Malachi 3:6-7a - For I the LORD do not change; therefore you, O children of Jacob, are not consumed. From the days of your fathers you have turned aside from My statutes and have not kept them. Return to Me, and I will return to you, says the LORD of hosts.
There is the story of an archaeologist who dug up a coin in Syria dated 32 BC. It had the image of a Roman caesar imprinted upon it. The scholar knew at once that the coin was a fraud, but how?
You need not know any ancient history to answer this question. No one alive in 32 BC. knew that it was 32 years before the birth of Christ. Certainly, no artifact from B.C. would be stamped BC.
When we flipped the record of history from BC to AD, what changed? Some people feel that not only are the terms different, but that somehow God Himself was different. The Old Testament's God of thunderous mountaintop judgment became the New Testament's God of endless, rainbow-arched grace. Once a God of anger. Now God of love.
If we hold such sentiments, they probably exist as a vague, undefined feeling within us. When we stop to examine them in the light of God's Word, we see them to be false. To cite only one Scripture, in Malachi, God says, "I the Lord do not change."
Just knowing correct theological facts, however, doesn't always mean we are able to grasp and use the power of those facts. But if the Word of God really is the "sword of the Spirit" (Ephesians 6:17b), we need to figure out how the Lord meant us to use His Word as a weapon against darkness and against the evil one.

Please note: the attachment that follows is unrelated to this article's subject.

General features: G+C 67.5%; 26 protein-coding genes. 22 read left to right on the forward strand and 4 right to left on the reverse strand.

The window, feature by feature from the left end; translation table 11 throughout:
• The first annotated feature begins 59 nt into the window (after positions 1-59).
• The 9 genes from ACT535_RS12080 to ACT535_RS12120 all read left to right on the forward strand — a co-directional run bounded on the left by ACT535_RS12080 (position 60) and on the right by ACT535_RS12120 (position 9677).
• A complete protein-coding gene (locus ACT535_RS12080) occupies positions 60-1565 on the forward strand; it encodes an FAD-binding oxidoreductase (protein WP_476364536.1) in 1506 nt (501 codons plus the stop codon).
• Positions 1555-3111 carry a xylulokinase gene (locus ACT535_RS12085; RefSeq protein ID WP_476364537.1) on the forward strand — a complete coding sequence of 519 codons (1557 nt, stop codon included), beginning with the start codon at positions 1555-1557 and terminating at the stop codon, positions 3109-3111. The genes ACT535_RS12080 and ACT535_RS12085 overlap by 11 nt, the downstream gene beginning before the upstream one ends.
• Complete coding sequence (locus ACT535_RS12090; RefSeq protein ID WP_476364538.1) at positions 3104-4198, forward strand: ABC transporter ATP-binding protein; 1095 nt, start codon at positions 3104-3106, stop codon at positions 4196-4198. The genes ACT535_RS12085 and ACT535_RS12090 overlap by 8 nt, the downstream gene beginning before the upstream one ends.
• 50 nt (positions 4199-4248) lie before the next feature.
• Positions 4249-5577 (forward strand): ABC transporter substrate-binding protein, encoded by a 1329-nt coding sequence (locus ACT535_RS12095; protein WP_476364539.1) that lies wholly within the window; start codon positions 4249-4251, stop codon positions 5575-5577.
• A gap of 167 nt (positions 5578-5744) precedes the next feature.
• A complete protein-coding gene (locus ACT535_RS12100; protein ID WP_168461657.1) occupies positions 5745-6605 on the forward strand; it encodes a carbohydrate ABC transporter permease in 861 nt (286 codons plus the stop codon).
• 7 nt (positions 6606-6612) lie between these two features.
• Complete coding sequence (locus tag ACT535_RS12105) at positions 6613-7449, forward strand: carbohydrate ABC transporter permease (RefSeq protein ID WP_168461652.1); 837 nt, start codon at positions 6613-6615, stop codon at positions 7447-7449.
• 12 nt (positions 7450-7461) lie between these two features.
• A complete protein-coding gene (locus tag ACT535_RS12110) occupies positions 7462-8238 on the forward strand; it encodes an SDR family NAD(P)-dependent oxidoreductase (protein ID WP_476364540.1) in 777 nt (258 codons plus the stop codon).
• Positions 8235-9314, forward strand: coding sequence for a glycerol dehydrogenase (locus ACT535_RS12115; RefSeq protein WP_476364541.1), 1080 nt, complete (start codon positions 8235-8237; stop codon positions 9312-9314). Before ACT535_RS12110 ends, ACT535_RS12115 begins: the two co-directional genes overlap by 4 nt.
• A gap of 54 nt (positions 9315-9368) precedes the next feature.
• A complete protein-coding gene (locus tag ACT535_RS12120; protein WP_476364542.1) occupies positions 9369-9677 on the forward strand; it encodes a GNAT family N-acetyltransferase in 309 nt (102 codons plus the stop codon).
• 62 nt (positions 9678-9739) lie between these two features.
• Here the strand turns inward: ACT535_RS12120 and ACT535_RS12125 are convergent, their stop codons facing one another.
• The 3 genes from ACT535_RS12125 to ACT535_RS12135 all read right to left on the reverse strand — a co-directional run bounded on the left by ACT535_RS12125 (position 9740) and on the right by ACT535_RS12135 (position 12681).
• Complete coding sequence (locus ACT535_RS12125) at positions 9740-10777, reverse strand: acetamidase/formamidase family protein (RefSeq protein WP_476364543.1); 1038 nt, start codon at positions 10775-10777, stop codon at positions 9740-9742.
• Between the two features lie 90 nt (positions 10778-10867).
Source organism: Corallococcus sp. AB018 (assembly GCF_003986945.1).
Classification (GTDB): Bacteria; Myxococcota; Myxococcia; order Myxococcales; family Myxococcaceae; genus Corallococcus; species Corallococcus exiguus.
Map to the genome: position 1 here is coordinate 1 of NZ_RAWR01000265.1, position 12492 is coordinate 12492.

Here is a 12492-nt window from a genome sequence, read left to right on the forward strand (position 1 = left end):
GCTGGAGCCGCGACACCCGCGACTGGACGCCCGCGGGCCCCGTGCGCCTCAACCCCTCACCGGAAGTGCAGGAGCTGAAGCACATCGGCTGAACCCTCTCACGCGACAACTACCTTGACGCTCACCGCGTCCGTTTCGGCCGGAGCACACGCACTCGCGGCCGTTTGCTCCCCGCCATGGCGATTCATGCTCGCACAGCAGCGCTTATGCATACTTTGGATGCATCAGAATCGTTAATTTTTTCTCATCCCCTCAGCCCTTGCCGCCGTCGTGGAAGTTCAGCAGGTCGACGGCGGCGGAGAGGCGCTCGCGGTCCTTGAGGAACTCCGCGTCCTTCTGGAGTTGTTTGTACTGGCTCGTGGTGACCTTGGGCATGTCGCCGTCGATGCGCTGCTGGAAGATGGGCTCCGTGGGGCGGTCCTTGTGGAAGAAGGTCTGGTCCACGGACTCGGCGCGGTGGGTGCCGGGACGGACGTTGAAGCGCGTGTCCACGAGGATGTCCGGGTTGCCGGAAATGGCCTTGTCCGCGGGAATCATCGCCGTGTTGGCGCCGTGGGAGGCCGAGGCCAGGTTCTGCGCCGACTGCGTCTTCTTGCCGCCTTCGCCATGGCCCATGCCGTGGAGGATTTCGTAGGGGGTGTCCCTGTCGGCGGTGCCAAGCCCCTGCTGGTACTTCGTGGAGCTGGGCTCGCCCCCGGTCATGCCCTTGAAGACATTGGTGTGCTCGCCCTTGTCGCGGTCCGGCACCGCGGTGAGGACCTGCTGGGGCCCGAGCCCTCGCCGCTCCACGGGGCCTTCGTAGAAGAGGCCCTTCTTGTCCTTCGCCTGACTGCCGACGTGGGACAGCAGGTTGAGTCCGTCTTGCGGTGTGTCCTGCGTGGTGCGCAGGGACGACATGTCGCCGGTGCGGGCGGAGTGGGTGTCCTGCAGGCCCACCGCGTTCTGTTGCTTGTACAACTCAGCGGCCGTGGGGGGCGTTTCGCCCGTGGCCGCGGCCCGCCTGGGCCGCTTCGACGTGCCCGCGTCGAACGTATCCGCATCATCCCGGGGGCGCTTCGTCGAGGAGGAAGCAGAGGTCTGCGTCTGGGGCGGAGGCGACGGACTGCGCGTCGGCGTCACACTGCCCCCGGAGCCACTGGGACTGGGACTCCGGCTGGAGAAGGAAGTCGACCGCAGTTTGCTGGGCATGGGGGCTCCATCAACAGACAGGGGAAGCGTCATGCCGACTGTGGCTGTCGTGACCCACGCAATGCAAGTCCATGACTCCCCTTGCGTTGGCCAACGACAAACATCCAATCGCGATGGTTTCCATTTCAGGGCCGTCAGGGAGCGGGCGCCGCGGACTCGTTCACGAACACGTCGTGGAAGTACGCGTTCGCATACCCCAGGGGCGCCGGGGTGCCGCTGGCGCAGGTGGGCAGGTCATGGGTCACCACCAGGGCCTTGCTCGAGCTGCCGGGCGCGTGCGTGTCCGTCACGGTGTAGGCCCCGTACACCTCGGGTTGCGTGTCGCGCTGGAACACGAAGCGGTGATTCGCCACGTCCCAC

Does it matter that God never changes? "I the Lord do not change," says the prophet. Then he adds. "Therefore, you ... are not consumed." In our faithlessness, we deserve judgment. But God is faithful, even when we are not. God does not change.
If God has ever spoken, He means what He has said forever.
If God has ever made a promise, that promise stands forever firm.
If God has ever loved us, His love endures forever.
If God has ever forgiven our sins, our forgiveness is forever sure.
If God was ever with us, He will abide with us forever.
The God who was before time, the God who created time, the God who broke into human time and changed our way of counting time—from that time on, the God who will at sometime soon end time—this God is our God—the timeless One, the faithful One, the One who invites us to share time—time everlasting—with Him.
THE PRAYER: Heavenly Father, we praise You for Your timeless love and mercy. In Jesus' Name. Amen.
Written by a contributing writer for Lutheran Hour Ministries
1. In what ways has God been consistently faithful in your life?
2. How has God's unchanging faithfulness and mercy toward man been best expressed?
3. Do you have any life strategies you use to be more consistent—unchanging—in your approach toward others or a goal or some habit you want to establish?
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